The UK has taken a step on the road to ending its contribution to climate change while boosting jobs in the process, as the Prime Minister announced the end of the sale of new petrol and diesel cars in the UK by 2030.
This will put the UK on course to be the fastest G7 country to decarbonise cars and vans.
- Step one will see the phase out date for the sale of new petrol and diesel cars and vans brought forward to 2030.
- Step two will see all new cars and vans be fully zero emission at the tailpipe from 2035.
Between 2030 and 2035, new cars and vans can be sold if they have the capability to drive a significant distance with zero emissions (e.g. plug in hybrids or full hybrids), and this will be defined through consultation.
The move is underpinned by over £1.8bn to support greater uptake of zero emission vehicles for greener car journeys. New measures announced include more chargepoints to build on our world-class infrastructure network, alongside innovation for new clean technologies. This investment will improve air quality in our towns and cities and support economic growth right across the UK, putting us at the forefront of the zero emission vehicle revolution with vehicles built right here in the UK.
To meet future demand, the Government is providing grants for homeowners, businesses and local authorities to install chargepoints and is also supporting the deployment of rapid chargepoints.
The Government today has also pledged £582 million in grants for those buying zero or ultra-low emission vehicles to make them cheaper to buy and incentivise more people to make the transition.
Alongside the further funding, after laying legislation this week, green number plates are set to be introduced from December to increase awareness of cleaner vehicles on our roads and help local authorities bring in local incentives. For example, drivers could benefit from local initiatives such as cheaper parking and cost-free entry into zero-emission zones.
To ensure the phase out dates are met and to support interim carbon budgets, the Department for Transport will publish a Green Paper in the coming months on the post EU regulatory regime for CO2 emissions from new road vehicles. This will consider both overall fleet efficiency and how to best deliver the transition to 100% zero emission sales for cars and vans. A consultation on the phase out of new diesel HGVs to put the UK in the vanguard of zero emission freight will also be launched.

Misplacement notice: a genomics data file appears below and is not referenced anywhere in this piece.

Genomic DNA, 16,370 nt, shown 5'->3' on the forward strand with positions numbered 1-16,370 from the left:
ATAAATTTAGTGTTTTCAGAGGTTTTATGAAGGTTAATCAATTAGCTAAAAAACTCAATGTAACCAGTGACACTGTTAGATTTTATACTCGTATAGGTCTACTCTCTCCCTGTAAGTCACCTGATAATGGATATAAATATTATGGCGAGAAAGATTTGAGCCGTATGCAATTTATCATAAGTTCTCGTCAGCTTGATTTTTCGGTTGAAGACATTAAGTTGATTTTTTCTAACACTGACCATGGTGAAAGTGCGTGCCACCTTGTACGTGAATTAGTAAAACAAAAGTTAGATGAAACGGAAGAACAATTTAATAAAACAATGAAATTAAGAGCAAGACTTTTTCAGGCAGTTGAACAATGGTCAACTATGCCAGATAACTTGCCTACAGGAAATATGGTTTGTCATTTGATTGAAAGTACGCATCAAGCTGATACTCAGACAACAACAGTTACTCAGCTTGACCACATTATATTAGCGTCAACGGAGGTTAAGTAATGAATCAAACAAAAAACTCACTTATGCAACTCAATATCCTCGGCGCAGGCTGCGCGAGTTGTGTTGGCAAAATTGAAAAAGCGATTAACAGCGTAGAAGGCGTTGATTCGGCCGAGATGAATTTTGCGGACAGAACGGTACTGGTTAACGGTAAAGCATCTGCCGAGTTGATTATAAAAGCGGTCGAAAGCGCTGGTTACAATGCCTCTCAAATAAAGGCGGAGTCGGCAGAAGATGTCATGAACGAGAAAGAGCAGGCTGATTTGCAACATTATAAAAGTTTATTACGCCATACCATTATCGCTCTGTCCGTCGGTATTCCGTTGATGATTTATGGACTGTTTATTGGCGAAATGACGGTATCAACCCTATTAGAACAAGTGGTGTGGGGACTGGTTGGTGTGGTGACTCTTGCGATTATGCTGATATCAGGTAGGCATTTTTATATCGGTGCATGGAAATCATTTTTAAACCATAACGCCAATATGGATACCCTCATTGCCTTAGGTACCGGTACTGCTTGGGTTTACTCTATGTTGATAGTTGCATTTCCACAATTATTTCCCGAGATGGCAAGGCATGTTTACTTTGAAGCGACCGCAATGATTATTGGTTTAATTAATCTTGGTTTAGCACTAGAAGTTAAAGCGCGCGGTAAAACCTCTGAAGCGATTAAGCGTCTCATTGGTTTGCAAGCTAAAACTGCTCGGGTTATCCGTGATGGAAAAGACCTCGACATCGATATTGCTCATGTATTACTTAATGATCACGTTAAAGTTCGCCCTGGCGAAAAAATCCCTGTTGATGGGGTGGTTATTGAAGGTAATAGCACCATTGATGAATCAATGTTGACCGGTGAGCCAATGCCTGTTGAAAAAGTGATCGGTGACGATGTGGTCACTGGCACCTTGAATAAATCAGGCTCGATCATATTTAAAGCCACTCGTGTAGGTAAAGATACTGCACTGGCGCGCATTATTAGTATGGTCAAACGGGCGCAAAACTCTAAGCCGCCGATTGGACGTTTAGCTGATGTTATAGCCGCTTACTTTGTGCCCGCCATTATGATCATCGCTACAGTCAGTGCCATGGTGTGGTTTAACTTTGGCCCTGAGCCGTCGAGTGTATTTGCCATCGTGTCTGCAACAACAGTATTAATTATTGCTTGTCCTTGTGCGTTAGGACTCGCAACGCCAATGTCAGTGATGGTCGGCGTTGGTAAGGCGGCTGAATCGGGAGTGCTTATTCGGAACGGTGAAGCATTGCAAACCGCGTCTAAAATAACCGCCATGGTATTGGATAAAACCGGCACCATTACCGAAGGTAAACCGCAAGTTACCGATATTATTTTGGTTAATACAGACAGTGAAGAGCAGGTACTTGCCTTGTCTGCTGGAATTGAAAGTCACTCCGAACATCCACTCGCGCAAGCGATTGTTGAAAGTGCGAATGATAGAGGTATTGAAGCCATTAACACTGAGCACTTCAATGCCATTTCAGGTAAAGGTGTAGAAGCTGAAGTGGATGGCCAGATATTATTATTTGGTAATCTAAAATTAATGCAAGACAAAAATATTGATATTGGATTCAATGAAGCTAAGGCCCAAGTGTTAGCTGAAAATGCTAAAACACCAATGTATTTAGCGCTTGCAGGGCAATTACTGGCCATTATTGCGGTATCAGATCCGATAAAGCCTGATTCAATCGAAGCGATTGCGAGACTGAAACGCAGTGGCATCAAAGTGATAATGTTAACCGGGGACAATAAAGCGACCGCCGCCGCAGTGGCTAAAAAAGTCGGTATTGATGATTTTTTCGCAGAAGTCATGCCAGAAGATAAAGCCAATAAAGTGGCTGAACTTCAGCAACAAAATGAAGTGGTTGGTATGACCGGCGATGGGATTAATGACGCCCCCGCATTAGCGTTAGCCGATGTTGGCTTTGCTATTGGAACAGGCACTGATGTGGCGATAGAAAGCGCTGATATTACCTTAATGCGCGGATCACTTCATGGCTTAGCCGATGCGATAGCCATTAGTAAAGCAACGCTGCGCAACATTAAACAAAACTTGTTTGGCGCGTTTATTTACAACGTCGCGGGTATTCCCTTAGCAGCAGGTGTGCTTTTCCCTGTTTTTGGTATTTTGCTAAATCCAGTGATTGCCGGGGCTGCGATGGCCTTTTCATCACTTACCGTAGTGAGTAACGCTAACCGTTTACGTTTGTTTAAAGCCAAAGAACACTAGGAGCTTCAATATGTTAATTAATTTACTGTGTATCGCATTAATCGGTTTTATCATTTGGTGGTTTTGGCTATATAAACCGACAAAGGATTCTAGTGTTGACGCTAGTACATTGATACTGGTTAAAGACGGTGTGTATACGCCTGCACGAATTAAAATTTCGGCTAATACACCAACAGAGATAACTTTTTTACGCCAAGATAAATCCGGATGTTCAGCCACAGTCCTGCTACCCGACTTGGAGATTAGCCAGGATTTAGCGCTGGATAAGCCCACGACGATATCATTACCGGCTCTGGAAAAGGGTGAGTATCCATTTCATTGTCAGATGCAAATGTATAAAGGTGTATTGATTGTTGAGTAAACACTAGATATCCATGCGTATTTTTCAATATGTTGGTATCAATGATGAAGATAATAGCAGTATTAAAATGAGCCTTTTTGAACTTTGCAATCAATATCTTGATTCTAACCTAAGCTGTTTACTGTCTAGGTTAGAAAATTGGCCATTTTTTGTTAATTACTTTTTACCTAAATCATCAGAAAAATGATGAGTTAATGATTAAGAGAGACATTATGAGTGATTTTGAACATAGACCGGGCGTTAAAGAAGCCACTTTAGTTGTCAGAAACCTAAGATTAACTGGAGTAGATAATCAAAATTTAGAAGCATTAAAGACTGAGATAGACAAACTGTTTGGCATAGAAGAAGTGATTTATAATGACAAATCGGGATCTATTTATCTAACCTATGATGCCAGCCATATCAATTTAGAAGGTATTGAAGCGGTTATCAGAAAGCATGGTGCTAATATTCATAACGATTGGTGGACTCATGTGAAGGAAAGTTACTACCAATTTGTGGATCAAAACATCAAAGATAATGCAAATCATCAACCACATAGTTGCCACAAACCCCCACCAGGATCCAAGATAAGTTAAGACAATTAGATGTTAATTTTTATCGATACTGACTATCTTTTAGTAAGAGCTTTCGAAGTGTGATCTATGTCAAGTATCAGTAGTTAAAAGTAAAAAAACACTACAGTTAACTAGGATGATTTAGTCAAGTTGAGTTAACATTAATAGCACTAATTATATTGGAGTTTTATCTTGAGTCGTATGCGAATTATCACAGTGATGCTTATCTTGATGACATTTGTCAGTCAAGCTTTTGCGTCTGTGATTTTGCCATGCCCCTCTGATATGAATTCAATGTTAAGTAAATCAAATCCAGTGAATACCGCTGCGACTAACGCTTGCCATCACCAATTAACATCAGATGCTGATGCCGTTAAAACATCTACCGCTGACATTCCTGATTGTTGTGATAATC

Transport Secretary Grant Shapps said:
“The UK is going further and faster than any other major economy to decarbonise transport, harnessing the power of clean green technology to end the UK’s contribution to climate change by 2050.
“We are also leading the charge when it comes to the transition to zero emission vehicles and today’s timely boost in funding builds on our world-leading £2.5bn package to encourage drivers to make the switch.”
The Government is also stepping up its commitment to help the sector transition towards zero emission vehicles by boosting the development of clean, green technologies for zero emission vehicles on UK soil – from battery packs to recycling infrastructure and super lightweight components.
As part of this, the government is committing £500 million of funding over the next four years through the Automotive Transformation Fund to put the UK at the forefront of the design and manufacturing of the next generation of zero emission vehicles. The investment will help build a rich, diverse and sustainable supply chain that will form a vital part of the future industry, ensure the enormous strength the UK has in innovation can progress, and help maintain our position in a globally competitive market.